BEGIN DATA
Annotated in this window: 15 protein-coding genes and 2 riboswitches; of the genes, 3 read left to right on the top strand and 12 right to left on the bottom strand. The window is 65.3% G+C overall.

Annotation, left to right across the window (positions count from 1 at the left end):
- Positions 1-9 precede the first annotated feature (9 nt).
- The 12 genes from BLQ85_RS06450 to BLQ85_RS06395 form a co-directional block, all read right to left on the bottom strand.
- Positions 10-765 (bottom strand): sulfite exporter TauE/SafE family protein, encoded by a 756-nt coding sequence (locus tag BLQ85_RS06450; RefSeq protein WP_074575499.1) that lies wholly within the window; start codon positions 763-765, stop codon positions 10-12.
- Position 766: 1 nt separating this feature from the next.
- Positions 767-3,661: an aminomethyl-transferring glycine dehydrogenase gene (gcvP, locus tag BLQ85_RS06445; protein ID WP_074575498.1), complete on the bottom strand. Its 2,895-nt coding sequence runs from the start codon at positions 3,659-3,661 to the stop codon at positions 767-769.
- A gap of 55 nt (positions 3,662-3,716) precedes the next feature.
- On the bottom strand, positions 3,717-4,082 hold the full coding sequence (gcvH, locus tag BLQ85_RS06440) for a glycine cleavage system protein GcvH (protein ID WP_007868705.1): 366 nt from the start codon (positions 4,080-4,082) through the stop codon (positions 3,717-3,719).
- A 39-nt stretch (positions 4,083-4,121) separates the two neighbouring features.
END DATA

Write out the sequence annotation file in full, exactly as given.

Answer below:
Annotated in this window: 15 protein-coding genes and 2 riboswitches; of the genes, 3 read left to right on the top strand and 12 right to left on the bottom strand. The window is 65.3% G+C overall.

Annotation, left to right across the window (positions count from 1 at the left end):
- Positions 1-9 precede the first annotated feature (9 nt).
- The 12 genes from BLQ85_RS06450 to BLQ85_RS06395 form a co-directional block, all read right to left on the bottom strand.
- Positions 10-765 (bottom strand): sulfite exporter TauE/SafE family protein, encoded by a 756-nt coding sequence (locus tag BLQ85_RS06450; RefSeq protein WP_074575499.1) that lies wholly within the window; start codon positions 763-765, stop codon positions 10-12.
- Position 766: 1 nt separating this feature from the next.
- Positions 767-3,661: an aminomethyl-transferring glycine dehydrogenase gene (gcvP, locus tag BLQ85_RS06445; protein ID WP_074575498.1), complete on the bottom strand. Its 2,895-nt coding sequence runs from the start codon at positions 3,659-3,661 to the stop codon at positions 767-769.
- A gap of 55 nt (positions 3,662-3,716) precedes the next feature.
- On the bottom strand, positions 3,717-4,082 hold the full coding sequence (gcvH, locus tag BLQ85_RS06440) for a glycine cleavage system protein GcvH (protein ID WP_007868705.1): 366 nt from the start codon (positions 4,080-4,082) through the stop codon (positions 3,717-3,719).
- A 39-nt stretch (positions 4,083-4,121) separates the two neighbouring features.